Of course, I have caution that all of the data that we’re gathering for the web browsing test is still subject to change, but given the interesting data that it provides it’s important for us to include these results, as we’re reasonably confident that these results are accurate.

Overall though, it’s clear that the Galaxy S7 and S7 edge will have solid battery life, even if device efficiency isn’t quite on par with the very best that we’ve seen so far. An improvement of 15% is going to be noticeable if you upgrade from the Galaxy S6, and anyone upgrading from a phone with an SoC older than the Snapdragon 800/801 generation will see huge improvements here.

Introduction and Design SoC and NAND Performance
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  • TheinsanegamerN - Wednesday, March 9, 2016 - link

    It will let us know if throttling is a big issue. Benchmarks are just that, tests to see how well the phone does.

    Of course we dont run benches all day, but if you do not run benches, then how do you know how well the phone does when pushed, in say, a mobile game like asphalt 8 for more than 5 minutes? It's useful information to have.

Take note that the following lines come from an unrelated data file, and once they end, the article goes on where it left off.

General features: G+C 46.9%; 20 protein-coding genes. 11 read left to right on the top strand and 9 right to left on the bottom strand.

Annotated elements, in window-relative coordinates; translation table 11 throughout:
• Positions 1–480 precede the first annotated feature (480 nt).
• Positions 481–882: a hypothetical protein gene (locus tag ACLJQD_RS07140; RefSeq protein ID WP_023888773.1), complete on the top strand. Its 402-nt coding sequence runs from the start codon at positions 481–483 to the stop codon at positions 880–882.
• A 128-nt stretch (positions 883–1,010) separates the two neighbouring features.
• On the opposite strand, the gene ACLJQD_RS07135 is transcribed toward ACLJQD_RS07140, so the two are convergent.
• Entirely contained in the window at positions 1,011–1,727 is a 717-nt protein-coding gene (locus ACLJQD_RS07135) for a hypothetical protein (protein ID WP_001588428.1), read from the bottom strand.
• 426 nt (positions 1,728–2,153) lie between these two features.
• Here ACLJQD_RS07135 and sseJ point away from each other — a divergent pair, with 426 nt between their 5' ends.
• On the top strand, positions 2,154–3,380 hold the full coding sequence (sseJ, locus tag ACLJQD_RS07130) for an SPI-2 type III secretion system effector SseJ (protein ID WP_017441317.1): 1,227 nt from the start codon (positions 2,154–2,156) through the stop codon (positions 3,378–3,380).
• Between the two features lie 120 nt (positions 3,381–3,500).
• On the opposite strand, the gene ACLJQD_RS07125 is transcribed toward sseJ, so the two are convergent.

• tuxRoller - Saturday, March 12, 2016 - link

    Well then, according to that measure, throttling is a big issue with the iPhone 6s.
    How do you tell how well it works with asphalt 8? I'd probably pay asphalt 8 for awhile.
    These benchmarks aren't a good proxy as they are designed to push the devices to their limits.
  • tuxRoller - Tuesday, March 8, 2016 - link

    Also, XDA ran some graphics tests continuously if you're interested.
    All of the phones throttled, save the note 5.
  • frenchy_2001 - Tuesday, March 8, 2016 - link

    here is the xda article:

    Note that the note5 did not throttle in GPU test, but its final run was still only 60% of the throttled S7 score (and about 50% of the starting score).
  • tuxRoller - Tuesday, March 8, 2016 - link

    I just mentioned that it didn't throttle since jjj seems to be an exynos fan, so I was trying to forestall "BUT THE EXYNOS DIDN'T THROTTLE", even though it had lower results throughout.
  • gijames1225 - Tuesday, March 8, 2016 - link

    Great write up. Glad to see the Snapdragon 820 is properly flagship level. I look forward to the rest of the review, details on throttling, and hopefully at some point a look at Samsungs new Exynos SoC in the other s7 model.
  • Drumsticks - Tuesday, March 8, 2016 - link